Ayurveda describes sleep as a basic instinct of life, essential to all living beings. We need it to rejuvenate and reenergize our body, mind, and spirit. In Ayurveda, sleep is one of the three pillars of good health, known as nidra. Then there’s food (ahara) and sex (brahmacarya). The right balance of these three elements is required for a healthy life.
Type of sleep
According to Ayurveda, sleep and other bodily functions are determined by the three constitutional types, or doshas. The three doshas are:
- vata (wind)
- pitta (fire)
- kapha (water and earth).
Sleep is dominated by kapha, which creates the heavy feeling of tiredness. Charaka Samhita, the ancient Sanskrit text on Ayurveda, mentions six types of sleep. According to the text, sleep may be due to:
- natural sleep without external imbalances
- increased kapha caused by eating an excess of foods like chocolate, cheese, or fried food
- exhaustion of mind and body caused by excessive physical work
- chronic disease
- imbalance or injury in the body
The ayurvedic clock
Natural sleep follows the Ayurvedic clock, which focuses on the right time to sleep, the duration of sleep, and the ideal time to wake up. In Ayurveda, a day is divided into 6 zones of 4 hours, each dominated by a single dosha: According to the Ayurvedic clock, it’s best to wake up before sunrise and sleep before 10 p.m., when the kapha period has induced dullness in the body. It’s also important to have a gap of at least 2 hours between dinner and sleep time. An ideal time for dinner is 7 p.m. If you’re eating a late dinner, aim for something light and eat 2 hours before you go to sleep.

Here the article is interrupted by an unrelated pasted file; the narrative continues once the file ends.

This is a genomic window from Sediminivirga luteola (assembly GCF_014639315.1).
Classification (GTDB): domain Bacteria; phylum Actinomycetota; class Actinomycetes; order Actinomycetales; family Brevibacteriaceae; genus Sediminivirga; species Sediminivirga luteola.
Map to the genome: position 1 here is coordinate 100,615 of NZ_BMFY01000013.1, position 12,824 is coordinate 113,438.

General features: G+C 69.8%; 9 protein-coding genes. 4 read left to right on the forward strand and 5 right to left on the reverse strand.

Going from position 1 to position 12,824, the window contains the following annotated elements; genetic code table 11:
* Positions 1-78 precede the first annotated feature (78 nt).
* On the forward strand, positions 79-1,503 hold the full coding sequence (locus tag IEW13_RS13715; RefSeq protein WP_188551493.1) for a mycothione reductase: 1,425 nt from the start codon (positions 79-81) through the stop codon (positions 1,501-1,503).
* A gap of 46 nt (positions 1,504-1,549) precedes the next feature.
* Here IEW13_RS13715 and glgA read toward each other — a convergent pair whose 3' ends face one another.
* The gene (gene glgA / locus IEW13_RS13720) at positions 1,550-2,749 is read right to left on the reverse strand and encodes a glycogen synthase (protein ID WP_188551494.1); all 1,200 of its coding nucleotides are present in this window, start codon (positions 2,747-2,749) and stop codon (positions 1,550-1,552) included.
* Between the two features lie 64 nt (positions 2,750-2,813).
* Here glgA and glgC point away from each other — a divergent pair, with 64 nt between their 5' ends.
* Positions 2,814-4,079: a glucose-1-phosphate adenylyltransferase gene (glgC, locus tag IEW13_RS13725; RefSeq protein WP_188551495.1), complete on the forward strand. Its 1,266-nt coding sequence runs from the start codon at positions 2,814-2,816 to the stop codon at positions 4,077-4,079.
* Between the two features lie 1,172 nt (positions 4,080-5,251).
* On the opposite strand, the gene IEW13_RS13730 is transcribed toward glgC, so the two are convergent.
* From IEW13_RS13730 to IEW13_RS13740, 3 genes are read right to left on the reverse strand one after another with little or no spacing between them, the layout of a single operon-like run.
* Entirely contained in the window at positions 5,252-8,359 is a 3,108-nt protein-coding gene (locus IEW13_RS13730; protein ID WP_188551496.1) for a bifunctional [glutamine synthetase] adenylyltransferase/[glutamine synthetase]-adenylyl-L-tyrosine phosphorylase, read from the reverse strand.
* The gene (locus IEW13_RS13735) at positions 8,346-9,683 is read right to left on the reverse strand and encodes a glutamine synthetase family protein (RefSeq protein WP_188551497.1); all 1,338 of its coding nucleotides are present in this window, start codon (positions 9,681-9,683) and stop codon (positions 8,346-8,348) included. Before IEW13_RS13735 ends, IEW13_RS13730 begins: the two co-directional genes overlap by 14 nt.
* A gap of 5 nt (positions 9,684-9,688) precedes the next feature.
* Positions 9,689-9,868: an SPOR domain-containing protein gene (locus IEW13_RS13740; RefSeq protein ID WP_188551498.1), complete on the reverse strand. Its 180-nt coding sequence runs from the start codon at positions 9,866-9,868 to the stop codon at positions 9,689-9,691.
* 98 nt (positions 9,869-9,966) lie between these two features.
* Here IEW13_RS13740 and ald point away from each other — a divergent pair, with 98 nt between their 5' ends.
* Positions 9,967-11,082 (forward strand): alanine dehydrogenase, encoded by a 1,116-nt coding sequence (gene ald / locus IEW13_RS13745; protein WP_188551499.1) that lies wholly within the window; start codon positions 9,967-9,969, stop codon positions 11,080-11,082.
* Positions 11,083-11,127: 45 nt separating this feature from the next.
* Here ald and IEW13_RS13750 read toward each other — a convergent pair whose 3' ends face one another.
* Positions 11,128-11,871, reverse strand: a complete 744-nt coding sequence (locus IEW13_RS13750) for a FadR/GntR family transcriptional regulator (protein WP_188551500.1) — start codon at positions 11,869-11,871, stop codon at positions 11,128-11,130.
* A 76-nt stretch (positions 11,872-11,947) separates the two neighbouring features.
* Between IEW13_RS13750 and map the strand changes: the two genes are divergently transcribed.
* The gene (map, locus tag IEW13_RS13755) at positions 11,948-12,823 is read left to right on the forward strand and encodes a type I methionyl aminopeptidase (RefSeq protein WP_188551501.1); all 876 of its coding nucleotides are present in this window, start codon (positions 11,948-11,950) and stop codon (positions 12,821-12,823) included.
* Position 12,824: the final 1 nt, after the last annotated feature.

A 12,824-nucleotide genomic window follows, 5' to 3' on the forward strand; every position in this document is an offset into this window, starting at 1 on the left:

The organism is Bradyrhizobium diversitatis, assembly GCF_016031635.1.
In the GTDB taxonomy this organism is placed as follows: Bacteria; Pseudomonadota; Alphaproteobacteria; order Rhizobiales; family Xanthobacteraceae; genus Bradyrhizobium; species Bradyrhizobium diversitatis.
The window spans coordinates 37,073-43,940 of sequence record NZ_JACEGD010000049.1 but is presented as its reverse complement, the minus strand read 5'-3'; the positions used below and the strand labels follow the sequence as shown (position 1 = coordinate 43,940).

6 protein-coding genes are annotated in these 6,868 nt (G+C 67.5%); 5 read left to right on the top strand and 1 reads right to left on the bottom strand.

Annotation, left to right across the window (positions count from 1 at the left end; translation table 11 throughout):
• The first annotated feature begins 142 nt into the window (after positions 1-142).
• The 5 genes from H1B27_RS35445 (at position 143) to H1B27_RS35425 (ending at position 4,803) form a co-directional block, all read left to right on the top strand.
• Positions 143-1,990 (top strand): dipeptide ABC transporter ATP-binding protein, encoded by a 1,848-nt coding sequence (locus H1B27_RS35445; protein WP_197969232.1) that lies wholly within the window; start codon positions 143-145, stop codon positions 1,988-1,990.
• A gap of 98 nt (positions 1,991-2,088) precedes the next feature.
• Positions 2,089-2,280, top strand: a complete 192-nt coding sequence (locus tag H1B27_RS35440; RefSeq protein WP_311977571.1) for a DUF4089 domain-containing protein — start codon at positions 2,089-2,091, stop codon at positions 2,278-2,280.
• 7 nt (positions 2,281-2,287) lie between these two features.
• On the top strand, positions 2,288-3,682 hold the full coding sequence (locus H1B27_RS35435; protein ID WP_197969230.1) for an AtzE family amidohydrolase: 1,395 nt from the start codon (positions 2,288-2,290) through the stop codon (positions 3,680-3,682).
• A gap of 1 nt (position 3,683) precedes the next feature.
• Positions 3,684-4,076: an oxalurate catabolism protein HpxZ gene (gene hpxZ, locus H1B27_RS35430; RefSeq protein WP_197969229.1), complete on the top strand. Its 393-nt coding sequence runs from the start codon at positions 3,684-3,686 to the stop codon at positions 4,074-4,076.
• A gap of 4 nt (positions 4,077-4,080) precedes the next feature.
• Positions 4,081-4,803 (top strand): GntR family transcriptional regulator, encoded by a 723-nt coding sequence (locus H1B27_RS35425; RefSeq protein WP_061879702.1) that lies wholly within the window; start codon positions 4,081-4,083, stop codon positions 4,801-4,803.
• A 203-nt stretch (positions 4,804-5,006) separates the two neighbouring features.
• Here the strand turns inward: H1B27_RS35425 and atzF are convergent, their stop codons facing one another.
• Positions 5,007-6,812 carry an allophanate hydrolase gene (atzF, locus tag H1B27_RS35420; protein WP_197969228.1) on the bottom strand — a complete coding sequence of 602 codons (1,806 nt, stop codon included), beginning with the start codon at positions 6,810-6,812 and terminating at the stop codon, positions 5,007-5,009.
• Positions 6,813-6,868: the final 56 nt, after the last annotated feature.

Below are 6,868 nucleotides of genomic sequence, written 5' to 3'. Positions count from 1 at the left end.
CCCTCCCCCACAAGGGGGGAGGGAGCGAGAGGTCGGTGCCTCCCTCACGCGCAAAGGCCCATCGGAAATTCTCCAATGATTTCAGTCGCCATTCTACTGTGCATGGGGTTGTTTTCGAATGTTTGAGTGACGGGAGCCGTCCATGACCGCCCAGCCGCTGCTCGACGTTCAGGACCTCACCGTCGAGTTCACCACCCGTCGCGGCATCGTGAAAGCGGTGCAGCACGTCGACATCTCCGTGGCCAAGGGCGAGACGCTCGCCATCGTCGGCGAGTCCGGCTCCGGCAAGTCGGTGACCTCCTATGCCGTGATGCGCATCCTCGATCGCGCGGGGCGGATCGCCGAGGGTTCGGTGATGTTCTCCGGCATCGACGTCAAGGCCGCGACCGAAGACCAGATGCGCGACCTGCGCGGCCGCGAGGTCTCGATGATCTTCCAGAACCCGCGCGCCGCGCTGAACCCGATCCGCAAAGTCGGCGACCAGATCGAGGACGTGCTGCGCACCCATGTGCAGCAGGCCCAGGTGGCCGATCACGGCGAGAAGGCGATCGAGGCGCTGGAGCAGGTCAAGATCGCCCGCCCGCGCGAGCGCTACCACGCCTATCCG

Guidelines for different doshas
Ayurveda suggests different lifestyle changes to improve sleep depending on your dominant doshas.VataExcess vata means excess wind, which has the qualities of lightness, movement, and roughness.Vata food It’s important for individuals with aggravated vata to eat foods that increase kapha in the body. This will increase the qualities of heaviness, stillness, and smoothness.People with high vata should consume heavy and rejuvenating food, says Lineesha K.C., an Ayurvedic physician at Greens Ayurveda in Kerala. This can include:
- coconut milk
- meaty soups and stews
- butter and ghee
- rice porridge
K.C. recommends the following recipe:
- 8-oz warm milk (preferably a type that’s high in fat)
- 1/4 tsp nutmeg
- 2 pods cardamom
- some form of sweetener, like jaggery or honey (optional)
Varalakshmi Yanamandra, Ayurvedic health coach and director of Ayur Wellness & Pain Centre, suggests eating warm food like red rice and meat soup. If you have aggravated vata, you may have difficulty sleeping. Vata sleep To pacify vata, your body needs nourishment. Foot massage or full body abhyanga massage with cooling oils like Mahanarayan Thailam or brahmi oil helps with better sleep. Dhanwantharam Thailam or sesame oil should be used for head massage. Vata may get stimulated by too much activity. Try to avoid watching television and using your phone an hour before bedtime and avoid exercising in the evening if your vata is high. For peaceful sleep, properly ventilate your bedroom and keep it dark. Lighting scented candles like chamomile, lavender, sweet orange, or eucalyptus can also help.
When it comes to sex, vata types do best with loving, nourishing intimacy. Multiple partners, vigorous sex, and frequent orgasms may be a bit much for the vata nervous system. Getting affection and rest post-sex is important too.